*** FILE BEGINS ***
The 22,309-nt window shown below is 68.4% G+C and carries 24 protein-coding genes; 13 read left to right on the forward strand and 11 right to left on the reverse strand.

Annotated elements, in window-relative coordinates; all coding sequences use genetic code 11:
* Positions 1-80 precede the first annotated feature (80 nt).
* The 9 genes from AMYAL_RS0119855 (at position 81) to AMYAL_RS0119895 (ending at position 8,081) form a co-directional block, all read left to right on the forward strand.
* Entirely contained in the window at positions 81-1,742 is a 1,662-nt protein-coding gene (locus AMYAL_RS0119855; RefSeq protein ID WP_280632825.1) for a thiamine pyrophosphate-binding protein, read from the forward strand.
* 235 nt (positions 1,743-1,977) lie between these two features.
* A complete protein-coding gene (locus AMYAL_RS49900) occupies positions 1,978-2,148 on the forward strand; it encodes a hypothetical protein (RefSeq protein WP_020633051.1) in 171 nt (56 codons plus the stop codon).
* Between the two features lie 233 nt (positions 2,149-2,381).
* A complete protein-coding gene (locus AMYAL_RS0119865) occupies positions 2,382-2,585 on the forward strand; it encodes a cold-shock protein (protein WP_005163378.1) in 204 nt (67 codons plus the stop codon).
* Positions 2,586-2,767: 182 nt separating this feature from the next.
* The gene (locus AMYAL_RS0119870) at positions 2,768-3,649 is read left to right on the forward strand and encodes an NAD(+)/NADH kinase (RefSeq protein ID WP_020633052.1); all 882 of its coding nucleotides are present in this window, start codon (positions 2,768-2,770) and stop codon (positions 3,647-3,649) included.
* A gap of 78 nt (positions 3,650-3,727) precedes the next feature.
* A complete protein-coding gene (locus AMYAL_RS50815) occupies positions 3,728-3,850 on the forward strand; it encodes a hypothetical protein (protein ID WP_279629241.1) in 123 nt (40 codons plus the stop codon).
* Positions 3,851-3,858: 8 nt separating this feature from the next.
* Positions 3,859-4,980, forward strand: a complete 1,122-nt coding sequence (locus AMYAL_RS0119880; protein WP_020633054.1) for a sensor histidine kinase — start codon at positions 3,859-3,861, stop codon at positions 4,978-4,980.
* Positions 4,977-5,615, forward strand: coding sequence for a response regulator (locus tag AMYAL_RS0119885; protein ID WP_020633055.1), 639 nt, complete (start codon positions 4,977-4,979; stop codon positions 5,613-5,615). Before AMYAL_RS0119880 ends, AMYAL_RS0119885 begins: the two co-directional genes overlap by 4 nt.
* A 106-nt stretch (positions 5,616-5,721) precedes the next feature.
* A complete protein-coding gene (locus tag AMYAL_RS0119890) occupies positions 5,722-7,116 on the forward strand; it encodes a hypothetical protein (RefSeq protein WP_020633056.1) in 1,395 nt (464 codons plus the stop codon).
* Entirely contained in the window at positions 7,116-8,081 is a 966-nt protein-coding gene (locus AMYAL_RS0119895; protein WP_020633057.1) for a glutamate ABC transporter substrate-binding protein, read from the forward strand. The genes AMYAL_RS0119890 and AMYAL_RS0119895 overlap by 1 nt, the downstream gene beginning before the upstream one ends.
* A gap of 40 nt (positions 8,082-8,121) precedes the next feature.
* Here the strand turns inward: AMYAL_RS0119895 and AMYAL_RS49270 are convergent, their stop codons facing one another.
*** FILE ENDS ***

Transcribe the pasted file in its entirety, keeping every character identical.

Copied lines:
The 22,309-nt window shown below is 68.4% G+C and carries 24 protein-coding genes; 13 read left to right on the forward strand and 11 right to left on the reverse strand.

Annotated elements, in window-relative coordinates; all coding sequences use genetic code 11:
* Positions 1-80 precede the first annotated feature (80 nt).
* The 9 genes from AMYAL_RS0119855 (at position 81) to AMYAL_RS0119895 (ending at position 8,081) form a co-directional block, all read left to right on the forward strand.
* Entirely contained in the window at positions 81-1,742 is a 1,662-nt protein-coding gene (locus AMYAL_RS0119855; RefSeq protein ID WP_280632825.1) for a thiamine pyrophosphate-binding protein, read from the forward strand.
* 235 nt (positions 1,743-1,977) lie between these two features.
* A complete protein-coding gene (locus AMYAL_RS49900) occupies positions 1,978-2,148 on the forward strand; it encodes a hypothetical protein (RefSeq protein WP_020633051.1) in 171 nt (56 codons plus the stop codon).
* Between the two features lie 233 nt (positions 2,149-2,381).
* A complete protein-coding gene (locus AMYAL_RS0119865) occupies positions 2,382-2,585 on the forward strand; it encodes a cold-shock protein (protein WP_005163378.1) in 204 nt (67 codons plus the stop codon).
* Positions 2,586-2,767: 182 nt separating this feature from the next.
* The gene (locus AMYAL_RS0119870) at positions 2,768-3,649 is read left to right on the forward strand and encodes an NAD(+)/NADH kinase (RefSeq protein ID WP_020633052.1); all 882 of its coding nucleotides are present in this window, start codon (positions 2,768-2,770) and stop codon (positions 3,647-3,649) included.
* A gap of 78 nt (positions 3,650-3,727) precedes the next feature.
* A complete protein-coding gene (locus AMYAL_RS50815) occupies positions 3,728-3,850 on the forward strand; it encodes a hypothetical protein (protein ID WP_279629241.1) in 123 nt (40 codons plus the stop codon).
* Positions 3,851-3,858: 8 nt separating this feature from the next.
* Positions 3,859-4,980, forward strand: a complete 1,122-nt coding sequence (locus AMYAL_RS0119880; protein WP_020633054.1) for a sensor histidine kinase — start codon at positions 3,859-3,861, stop codon at positions 4,978-4,980.
* Positions 4,977-5,615, forward strand: coding sequence for a response regulator (locus tag AMYAL_RS0119885; protein ID WP_020633055.1), 639 nt, complete (start codon positions 4,977-4,979; stop codon positions 5,613-5,615). Before AMYAL_RS0119880 ends, AMYAL_RS0119885 begins: the two co-directional genes overlap by 4 nt.
* A 106-nt stretch (positions 5,616-5,721) precedes the next feature.
* A complete protein-coding gene (locus tag AMYAL_RS0119890) occupies positions 5,722-7,116 on the forward strand; it encodes a hypothetical protein (RefSeq protein WP_020633056.1) in 1,395 nt (464 codons plus the stop codon).
* Entirely contained in the window at positions 7,116-8,081 is a 966-nt protein-coding gene (locus AMYAL_RS0119895; protein WP_020633057.1) for a glutamate ABC transporter substrate-binding protein, read from the forward strand. The genes AMYAL_RS0119890 and AMYAL_RS0119895 overlap by 1 nt, the downstream gene beginning before the upstream one ends.
* A gap of 40 nt (positions 8,082-8,121) precedes the next feature.
* Here the strand turns inward: AMYAL_RS0119895 and AMYAL_RS49270 are convergent, their stop codons facing one another.